Melissa Kite

Real life | 7 February 2013

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Throwing oneself at the feet of the transport secretary at a posh lunch is not a dignified thing to do. I realise that. But since my parents found out that the HS2 rail link is going past the end of their garden — though just a few metres far enough to mean they won’t get compensation — I have not been feeling very dignified. And before some Lib Dem blogger reports me to the Standards Commissioner for lobbying, I didn’t lobby. I begged. On my knees. There’s a difference.

Poor Patrick McLoughlin didn’t know where to put himself. There he was, having a perfectly nice time at the Savoy, when a suicidal woman in a bright red dress threw herself in front of him like he was an oncoming train. I felt, perhaps with some justification, that I had nothing to lose.

My family has tried all the other channels. They’ve queued up at meetings, sent letters, begged David Cameron to listen to their desperate pleas not to be completely financially ruined in their old age. But they just keep getting told to stop being such tiresome Nimbys. What of it, if the value is being wiped off their home? How small-minded! Can they not just buy another one, using a bit of dosh in a family trust fund, or do some dodge to do with capital gains? Can they not see that HS2 is vital infrastructure to reduce the north south divide?

‘Er, yes,’ say Mr and Mrs Kite, ‘but you’re actually taking our train station away from us in the process so we won’t actually be able to get to London from the Midlands as easily as we used to.’

‘Silence, Nimbys! Don’t be so impertinent, or we’ll stick a hundred eco-homes for key workers at the end of your front garden!’

I had, perhaps unfairly, assumed that not many women throw themselves at Mr McLoughlin. But maybe they do, because after his initial shock, he treated my throwing myself at him with complete professionalism. ‘When are my parents and the rest of the people living in their street going to get compensation?’ I gasped.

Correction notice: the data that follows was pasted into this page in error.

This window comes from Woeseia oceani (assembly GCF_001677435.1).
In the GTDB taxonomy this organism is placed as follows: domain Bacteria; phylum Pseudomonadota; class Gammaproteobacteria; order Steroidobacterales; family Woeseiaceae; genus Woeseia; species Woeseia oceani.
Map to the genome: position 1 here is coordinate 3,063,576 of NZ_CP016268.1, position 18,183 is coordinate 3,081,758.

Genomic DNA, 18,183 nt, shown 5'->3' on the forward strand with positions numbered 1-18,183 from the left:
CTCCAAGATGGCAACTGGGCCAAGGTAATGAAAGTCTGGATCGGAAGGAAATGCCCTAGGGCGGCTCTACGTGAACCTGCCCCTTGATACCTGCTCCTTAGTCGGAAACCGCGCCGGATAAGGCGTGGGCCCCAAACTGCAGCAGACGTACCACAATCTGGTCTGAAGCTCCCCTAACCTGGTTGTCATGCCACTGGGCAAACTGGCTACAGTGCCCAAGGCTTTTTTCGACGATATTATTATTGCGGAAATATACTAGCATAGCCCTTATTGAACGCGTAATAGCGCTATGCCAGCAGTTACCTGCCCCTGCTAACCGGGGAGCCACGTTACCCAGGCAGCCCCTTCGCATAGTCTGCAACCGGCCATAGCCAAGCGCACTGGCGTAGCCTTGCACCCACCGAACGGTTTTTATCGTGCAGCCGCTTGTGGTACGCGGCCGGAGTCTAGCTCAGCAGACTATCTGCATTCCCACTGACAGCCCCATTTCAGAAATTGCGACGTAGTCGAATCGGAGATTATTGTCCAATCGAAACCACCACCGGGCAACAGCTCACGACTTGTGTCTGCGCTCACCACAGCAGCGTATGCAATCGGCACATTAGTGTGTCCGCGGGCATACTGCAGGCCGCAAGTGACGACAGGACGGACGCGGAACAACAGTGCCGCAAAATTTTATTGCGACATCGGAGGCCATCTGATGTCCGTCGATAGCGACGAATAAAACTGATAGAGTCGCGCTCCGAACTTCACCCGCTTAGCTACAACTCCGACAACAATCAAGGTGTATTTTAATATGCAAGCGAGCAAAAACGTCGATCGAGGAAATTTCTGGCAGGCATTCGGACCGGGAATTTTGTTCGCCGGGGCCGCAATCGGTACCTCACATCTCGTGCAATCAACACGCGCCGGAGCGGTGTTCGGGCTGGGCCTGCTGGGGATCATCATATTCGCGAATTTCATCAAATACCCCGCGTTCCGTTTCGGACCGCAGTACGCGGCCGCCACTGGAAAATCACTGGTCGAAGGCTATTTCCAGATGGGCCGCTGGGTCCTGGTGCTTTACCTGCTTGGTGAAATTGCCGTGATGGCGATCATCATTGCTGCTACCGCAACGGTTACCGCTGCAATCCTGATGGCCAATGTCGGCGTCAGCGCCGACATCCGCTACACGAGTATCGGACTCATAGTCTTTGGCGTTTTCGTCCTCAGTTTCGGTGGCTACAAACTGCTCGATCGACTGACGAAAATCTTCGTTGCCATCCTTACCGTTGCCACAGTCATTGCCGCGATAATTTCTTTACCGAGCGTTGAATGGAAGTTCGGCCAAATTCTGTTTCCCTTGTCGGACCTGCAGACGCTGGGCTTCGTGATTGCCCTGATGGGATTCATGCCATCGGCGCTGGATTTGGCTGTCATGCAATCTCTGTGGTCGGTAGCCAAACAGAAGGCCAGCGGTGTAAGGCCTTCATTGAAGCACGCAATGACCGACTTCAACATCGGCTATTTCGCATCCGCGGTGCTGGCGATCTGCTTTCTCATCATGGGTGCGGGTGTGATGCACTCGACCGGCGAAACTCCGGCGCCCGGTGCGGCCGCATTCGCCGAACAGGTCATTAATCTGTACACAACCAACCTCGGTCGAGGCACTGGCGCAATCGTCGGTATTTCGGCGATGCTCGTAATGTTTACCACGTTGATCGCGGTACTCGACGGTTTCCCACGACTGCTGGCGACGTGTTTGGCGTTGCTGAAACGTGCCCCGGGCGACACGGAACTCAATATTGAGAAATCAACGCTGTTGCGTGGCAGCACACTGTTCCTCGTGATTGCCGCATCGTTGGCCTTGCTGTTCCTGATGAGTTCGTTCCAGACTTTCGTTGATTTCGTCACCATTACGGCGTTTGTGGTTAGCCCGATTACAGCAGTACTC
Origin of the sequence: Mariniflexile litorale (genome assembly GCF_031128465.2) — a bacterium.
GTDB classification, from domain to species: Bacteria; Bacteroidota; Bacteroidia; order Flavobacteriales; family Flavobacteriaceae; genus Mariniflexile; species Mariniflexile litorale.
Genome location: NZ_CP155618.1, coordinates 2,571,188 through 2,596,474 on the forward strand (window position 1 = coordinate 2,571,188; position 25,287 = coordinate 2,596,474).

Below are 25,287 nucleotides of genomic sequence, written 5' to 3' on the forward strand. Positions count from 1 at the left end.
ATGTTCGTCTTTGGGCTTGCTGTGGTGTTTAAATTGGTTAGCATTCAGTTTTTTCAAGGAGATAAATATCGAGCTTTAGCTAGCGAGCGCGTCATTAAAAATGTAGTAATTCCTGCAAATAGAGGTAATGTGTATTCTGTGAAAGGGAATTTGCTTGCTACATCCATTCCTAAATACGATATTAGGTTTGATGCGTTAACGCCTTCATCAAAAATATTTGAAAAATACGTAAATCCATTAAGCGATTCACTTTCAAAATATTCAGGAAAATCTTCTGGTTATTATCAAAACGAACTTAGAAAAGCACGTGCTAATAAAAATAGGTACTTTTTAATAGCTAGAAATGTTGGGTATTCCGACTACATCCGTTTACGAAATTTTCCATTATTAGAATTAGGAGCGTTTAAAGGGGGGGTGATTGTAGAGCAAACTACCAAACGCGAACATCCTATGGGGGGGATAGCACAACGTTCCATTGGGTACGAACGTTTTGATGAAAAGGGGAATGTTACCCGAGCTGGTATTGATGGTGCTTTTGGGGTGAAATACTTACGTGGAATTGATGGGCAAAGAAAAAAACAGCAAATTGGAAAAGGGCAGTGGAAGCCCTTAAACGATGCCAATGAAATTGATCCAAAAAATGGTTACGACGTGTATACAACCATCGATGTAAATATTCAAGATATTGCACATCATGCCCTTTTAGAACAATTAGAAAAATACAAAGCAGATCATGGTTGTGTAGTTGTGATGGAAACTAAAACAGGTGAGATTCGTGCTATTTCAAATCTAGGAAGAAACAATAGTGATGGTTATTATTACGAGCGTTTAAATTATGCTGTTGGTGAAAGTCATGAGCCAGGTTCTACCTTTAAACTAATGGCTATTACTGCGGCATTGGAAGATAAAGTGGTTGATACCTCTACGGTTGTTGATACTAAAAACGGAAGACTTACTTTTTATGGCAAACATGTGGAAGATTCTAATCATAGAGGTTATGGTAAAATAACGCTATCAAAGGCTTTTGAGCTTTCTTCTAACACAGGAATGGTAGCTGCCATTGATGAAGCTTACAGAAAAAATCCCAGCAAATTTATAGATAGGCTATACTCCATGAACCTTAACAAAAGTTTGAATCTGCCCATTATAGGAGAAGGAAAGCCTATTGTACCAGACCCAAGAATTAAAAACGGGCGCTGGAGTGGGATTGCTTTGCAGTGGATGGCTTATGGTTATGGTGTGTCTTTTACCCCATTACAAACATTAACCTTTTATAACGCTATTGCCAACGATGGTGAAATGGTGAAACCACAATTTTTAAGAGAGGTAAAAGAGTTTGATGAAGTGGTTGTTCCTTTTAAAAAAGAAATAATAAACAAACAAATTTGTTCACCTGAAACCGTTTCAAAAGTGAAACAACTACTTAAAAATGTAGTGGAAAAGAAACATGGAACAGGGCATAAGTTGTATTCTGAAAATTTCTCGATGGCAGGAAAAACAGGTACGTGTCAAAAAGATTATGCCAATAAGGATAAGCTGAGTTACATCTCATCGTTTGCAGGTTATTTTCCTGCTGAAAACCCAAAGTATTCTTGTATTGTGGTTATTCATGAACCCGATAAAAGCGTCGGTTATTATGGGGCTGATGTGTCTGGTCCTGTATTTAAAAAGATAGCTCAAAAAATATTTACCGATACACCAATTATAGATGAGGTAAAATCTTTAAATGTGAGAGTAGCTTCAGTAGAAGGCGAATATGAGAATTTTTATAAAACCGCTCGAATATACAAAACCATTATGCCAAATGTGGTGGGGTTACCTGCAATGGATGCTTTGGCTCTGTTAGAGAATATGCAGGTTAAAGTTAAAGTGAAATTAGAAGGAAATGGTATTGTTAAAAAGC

‘Oh yes, I see. Well, there is a process.’

‘Gah! You must listen to me!’ I garbled. ‘They are getting on. They can’t retire. They can’t sell their house. The thing has blighted them already. The blight is happening now, can’t you see? Now!’

‘Oh dear,’ said Mr McLoughlin slowly, ‘well, if you will just please contact my office with the details…’

‘What number?’

‘Er, the main number.’

How humiliating. The next step was for an aide to rush up to him and tell him he was going to be late for his meeting with The Guild of Earwax Solvent Manufacturers.

This is not the most embarrassing thing that has ever happened to me in connection with a high speed rail link, however. I was once invited to debate HS2 with the transport union leader Bob Crow on Sky News. As I opened and shut my mouth like a goldfish, Mr Crow, who speaks at a speed only hyenas can intercept, accused me of not wanting HS2 going across the lawn of my estate.

I tried to explain that my parents live in a three-bedroom semi. The estate amounts to a very pretty back garden with a bird table and a Homebase swing seat. My dad is a car worker. My mother is a hairdresser. I hate to disappoint all those, including my colleague Rod Liddle (see last week’s issue), who seem to think I’m ‘upper-middle-class’, and I’m flattered people should think I’m posh, I really am. But the truth, I confess, is that I grew up in a small Midlands town and went to a former boys’ grammar school in Coventry on an assisted place.

The only reason I haven’t got a Brummy accent is that I had to painstakingly expurgate it when I arrived at university in the south east so that I could cope with posh people who thought Coventry was ‘somewhere near Blackpool?’, which I suppose it will be when they finish HS2 and we can beam ourselves supersonically between the two at Mach 3.

I’m willing to bet the house I grew up in, which has seen its modest value decimated, is not much bigger than Bob Crow’s famous council house. It might even be smaller. In fact, I issue this challenge now: Mr Crow, I invite you to come to my parents’ house for tea and see for yourself how the HS2 link is affecting ordinary people. I will even buy you a ticket on the very reliable Virgin train service that will get us there, although it will be a good ten minutes slower than the £32 billion HS2. If you play your cards right, I might even throw myself at your feet.